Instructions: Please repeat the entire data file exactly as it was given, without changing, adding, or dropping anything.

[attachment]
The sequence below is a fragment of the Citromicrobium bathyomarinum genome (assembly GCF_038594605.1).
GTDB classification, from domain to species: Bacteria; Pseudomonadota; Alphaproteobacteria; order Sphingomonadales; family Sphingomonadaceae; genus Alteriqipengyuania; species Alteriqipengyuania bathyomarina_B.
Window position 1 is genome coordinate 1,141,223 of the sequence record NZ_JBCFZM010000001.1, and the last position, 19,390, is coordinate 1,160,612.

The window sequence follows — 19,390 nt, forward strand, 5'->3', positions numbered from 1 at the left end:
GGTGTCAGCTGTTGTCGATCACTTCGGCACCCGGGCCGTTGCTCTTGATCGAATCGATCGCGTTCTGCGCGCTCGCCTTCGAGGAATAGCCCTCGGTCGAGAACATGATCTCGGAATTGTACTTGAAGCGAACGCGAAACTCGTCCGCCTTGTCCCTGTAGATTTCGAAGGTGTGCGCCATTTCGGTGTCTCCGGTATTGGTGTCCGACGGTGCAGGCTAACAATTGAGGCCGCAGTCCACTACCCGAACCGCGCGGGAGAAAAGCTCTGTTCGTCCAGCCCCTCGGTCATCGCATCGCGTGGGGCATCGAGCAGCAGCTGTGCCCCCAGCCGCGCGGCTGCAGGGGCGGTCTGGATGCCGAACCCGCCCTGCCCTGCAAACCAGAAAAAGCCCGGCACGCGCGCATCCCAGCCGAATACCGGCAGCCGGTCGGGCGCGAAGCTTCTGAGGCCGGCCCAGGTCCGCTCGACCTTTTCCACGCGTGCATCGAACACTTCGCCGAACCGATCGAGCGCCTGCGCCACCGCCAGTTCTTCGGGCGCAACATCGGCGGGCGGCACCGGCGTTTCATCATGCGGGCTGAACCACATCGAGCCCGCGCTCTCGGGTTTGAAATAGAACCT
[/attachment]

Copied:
The sequence below is a fragment of the Citromicrobium bathyomarinum genome (assembly GCF_038594605.1).
GTDB classification, from domain to species: Bacteria; Pseudomonadota; Alphaproteobacteria; order Sphingomonadales; family Sphingomonadaceae; genus Alteriqipengyuania; species Alteriqipengyuania bathyomarina_B.
Window position 1 is genome coordinate 1,141,223 of the sequence record NZ_JBCFZM010000001.1, and the last position, 19,390, is coordinate 1,160,612.

The window sequence follows — 19,390 nt, forward strand, 5'->3', positions numbered from 1 at the left end:
GGTGTCAGCTGTTGTCGATCACTTCGGCACCCGGGCCGTTGCTCTTGATCGAATCGATCGCGTTCTGCGCGCTCGCCTTCGAGGAATAGCCCTCGGTCGAGAACATGATCTCGGAATTGTACTTGAAGCGAACGCGAAACTCGTCCGCCTTGTCCCTGTAGATTTCGAAGGTGTGCGCCATTTCGGTGTCTCCGGTATTGGTGTCCGACGGTGCAGGCTAACAATTGAGGCCGCAGTCCACTACCCGAACCGCGCGGGAGAAAAGCTCTGTTCGTCCAGCCCCTCGGTCATCGCATCGCGTGGGGCATCGAGCAGCAGCTGTGCCCCCAGCCGCGCGGCTGCAGGGGCGGTCTGGATGCCGAACCCGCCCTGCCCTGCAAACCAGAAAAAGCCCGGCACGCGCGCATCCCAGCCGAATACCGGCAGCCGGTCGGGCGCGAAGCTTCTGAGGCCGGCCCAGGTCCGCTCGACCTTTTCCACGCGTGCATCGAACACTTCGCCGAACCGATCGAGCGCCTGCGCCACCGCCAGTTCTTCGGGCGCAACATCGGCGGGCGGCACCGGCGTTTCATCATGCGGGCTGAACCACATCGAGCCCGCGCTCTCGGGTTTGAAATAGAACCT